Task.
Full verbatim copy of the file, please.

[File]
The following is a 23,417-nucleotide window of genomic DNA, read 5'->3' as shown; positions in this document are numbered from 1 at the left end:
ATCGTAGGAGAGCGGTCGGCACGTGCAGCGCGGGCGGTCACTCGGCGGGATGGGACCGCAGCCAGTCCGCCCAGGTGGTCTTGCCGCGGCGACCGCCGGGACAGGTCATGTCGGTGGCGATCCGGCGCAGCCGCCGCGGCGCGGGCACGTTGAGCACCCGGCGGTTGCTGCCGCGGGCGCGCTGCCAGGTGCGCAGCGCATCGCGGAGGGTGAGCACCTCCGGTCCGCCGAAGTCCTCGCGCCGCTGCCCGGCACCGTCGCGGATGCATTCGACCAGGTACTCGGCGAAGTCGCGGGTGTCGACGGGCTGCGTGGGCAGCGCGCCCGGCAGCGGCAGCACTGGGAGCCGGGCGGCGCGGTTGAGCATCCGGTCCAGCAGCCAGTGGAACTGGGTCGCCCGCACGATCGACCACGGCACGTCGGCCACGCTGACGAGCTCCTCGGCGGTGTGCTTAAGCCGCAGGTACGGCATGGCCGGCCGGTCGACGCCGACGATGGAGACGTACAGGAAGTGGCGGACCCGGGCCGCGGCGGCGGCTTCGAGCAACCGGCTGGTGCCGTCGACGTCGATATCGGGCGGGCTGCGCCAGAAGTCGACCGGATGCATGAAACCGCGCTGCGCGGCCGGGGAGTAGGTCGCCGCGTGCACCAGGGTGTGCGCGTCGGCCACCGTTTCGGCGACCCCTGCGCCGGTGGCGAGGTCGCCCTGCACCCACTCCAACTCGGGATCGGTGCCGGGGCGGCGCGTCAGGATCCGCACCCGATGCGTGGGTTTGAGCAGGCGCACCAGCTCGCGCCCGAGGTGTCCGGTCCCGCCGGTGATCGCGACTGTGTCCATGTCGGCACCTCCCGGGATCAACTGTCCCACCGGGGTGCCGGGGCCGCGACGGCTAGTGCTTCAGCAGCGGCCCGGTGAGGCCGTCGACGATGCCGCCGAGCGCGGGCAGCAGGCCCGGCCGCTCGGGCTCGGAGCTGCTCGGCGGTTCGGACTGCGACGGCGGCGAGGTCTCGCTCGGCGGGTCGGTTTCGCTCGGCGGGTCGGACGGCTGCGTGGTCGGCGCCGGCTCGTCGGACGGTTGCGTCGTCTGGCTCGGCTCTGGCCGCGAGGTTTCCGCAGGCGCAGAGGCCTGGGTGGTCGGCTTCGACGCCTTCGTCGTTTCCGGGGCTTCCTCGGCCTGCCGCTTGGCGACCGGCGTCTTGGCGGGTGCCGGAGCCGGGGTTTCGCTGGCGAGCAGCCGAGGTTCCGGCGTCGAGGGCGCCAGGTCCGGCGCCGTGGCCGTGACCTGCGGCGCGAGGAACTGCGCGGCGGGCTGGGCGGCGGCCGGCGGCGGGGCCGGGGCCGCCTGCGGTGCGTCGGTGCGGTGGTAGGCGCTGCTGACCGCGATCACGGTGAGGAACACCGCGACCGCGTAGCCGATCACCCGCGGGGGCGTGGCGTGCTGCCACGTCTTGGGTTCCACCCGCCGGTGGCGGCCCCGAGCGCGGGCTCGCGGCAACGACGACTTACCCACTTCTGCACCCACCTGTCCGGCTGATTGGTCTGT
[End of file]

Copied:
The following is a 23,417-nucleotide window of genomic DNA, read 5'->3' as shown; positions in this document are numbered from 1 at the left end:
ATCGTAGGAGAGCGGTCGGCACGTGCAGCGCGGGCGGTCACTCGGCGGGATGGGACCGCAGCCAGTCCGCCCAGGTGGTCTTGCCGCGGCGACCGCCGGGACAGGTCATGTCGGTGGCGATCCGGCGCAGCCGCCGCGGCGCGGGCACGTTGAGCACCCGGCGGTTGCTGCCGCGGGCGCGCTGCCAGGTGCGCAGCGCATCGCGGAGGGTGAGCACCTCCGGTCCGCCGAAGTCCTCGCGCCGCTGCCCGGCACCGTCGCGGATGCATTCGACCAGGTACTCGGCGAAGTCGCGGGTGTCGACGGGCTGCGTGGGCAGCGCGCCCGGCAGCGGCAGCACTGGGAGCCGGGCGGCGCGGTTGAGCATCCGGTCCAGCAGCCAGTGGAACTGGGTCGCCCGCACGATCGACCACGGCACGTCGGCCACGCTGACGAGCTCCTCGGCGGTGTGCTTAAGCCGCAGGTACGGCATGGCCGGCCGGTCGACGCCGACGATGGAGACGTACAGGAAGTGGCGGACCCGGGCCGCGGCGGCGGCTTCGAGCAACCGGCTGGTGCCGTCGACGTCGATATCGGGCGGGCTGCGCCAGAAGTCGACCGGATGCATGAAACCGCGCTGCGCGGCCGGGGAGTAGGTCGCCGCGTGCACCAGGGTGTGCGCGTCGGCCACCGTTTCGGCGACCCCTGCGCCGGTGGCGAGGTCGCCCTGCACCCACTCCAACTCGGGATCGGTGCCGGGGCGGCGCGTCAGGATCCGCACCCGATGCGTGGGTTTGAGCAGGCGCACCAGCTCGCGCCCGAGGTGTCCGGTCCCGCCGGTGATCGCGACTGTGTCCATGTCGGCACCTCCCGGGATCAACTGTCCCACCGGGGTGCCGGGGCCGCGACGGCTAGTGCTTCAGCAGCGGCCCGGTGAGGCCGTCGACGATGCCGCCGAGCGCGGGCAGCAGGCCCGGCCGCTCGGGCTCGGAGCTGCTCGGCGGTTCGGACTGCGACGGCGGCGAGGTCTCGCTCGGCGGGTCGGTTTCGCTCGGCGGGTCGGACGGCTGCGTGGTCGGCGCCGGCTCGTCGGACGGTTGCGTCGTCTGGCTCGGCTCTGGCCGCGAGGTTTCCGCAGGCGCAGAGGCCTGGGTGGTCGGCTTCGACGCCTTCGTCGTTTCCGGGGCTTCCTCGGCCTGCCGCTTGGCGACCGGCGTCTTGGCGGGTGCCGGAGCCGGGGTTTCGCTGGCGAGCAGCCGAGGTTCCGGCGTCGAGGGCGCCAGGTCCGGCGCCGTGGCCGTGACCTGCGGCGCGAGGAACTGCGCGGCGGGCTGGGCGGCGGCCGGCGGCGGGGCCGGGGCCGCCTGCGGTGCGTCGGTGCGGTGGTAGGCGCTGCTGACCGCGATCACGGTGAGGAACACCGCGACCGCGTAGCCGATCACCCGCGGGGGCGTGGCGTGCTGCCACGTCTTGGGTTCCACCCGCCGGTGGCGGCCCCGAGCGCGGGCTCGCGGCAACGACGACTTACCCACTTCTGCACCCACCTGTCCGGCTGATTGGTCTGT